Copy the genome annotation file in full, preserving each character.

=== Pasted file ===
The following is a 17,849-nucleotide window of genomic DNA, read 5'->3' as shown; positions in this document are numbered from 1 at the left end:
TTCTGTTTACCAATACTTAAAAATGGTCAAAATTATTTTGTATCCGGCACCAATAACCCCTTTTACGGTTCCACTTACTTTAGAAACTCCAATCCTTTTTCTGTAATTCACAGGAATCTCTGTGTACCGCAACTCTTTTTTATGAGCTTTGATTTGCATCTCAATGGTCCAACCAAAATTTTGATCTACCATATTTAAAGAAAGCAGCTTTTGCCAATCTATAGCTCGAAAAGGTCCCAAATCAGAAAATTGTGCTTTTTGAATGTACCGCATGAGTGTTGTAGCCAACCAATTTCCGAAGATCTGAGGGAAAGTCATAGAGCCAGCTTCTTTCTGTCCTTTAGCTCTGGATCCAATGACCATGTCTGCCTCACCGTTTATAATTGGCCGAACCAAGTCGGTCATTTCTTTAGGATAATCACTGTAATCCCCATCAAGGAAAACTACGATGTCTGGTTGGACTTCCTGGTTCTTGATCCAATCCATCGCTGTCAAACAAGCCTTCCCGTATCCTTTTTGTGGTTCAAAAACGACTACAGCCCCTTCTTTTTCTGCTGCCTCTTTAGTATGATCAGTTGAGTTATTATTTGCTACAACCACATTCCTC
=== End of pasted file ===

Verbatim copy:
The following is a 17,849-nucleotide window of genomic DNA, read 5'->3' as shown; positions in this document are numbered from 1 at the left end:
TTCTGTTTACCAATACTTAAAAATGGTCAAAATTATTTTGTATCCGGCACCAATAACCCCTTTTACGGTTCCACTTACTTTAGAAACTCCAATCCTTTTTCTGTAATTCACAGGAATCTCTGTGTACCGCAACTCTTTTTTATGAGCTTTGATTTGCATCTCAATGGTCCAACCAAAATTTTGATCTACCATATTTAAAGAAAGCAGCTTTTGCCAATCTATAGCTCGAAAAGGTCCCAAATCAGAAAATTGTGCTTTTTGAATGTACCGCATGAGTGTTGTAGCCAACCAATTTCCGAAGATCTGAGGGAAAGTCATAGAGCCAGCTTCTTTCTGTCCTTTAGCTCTGGATCCAATGACCATGTCTGCCTCACCGTTTATAATTGGCCGAACCAAGTCGGTCATTTCTTTAGGATAATCACTGTAATCCCCATCAAGGAAAACTACGATGTCTGGTTGGACTTCCTGGTTCTTGATCCAATCCATCGCTGTCAAACAAGCCTTCCCGTATCCTTTTTGTGGTTCAAAAACGACTACAGCCCCTTCTTTTTCTGCTGCCTCTTTAGTATGATCAGTTGAGTTATTATTTGCTACAACCACATTCCTC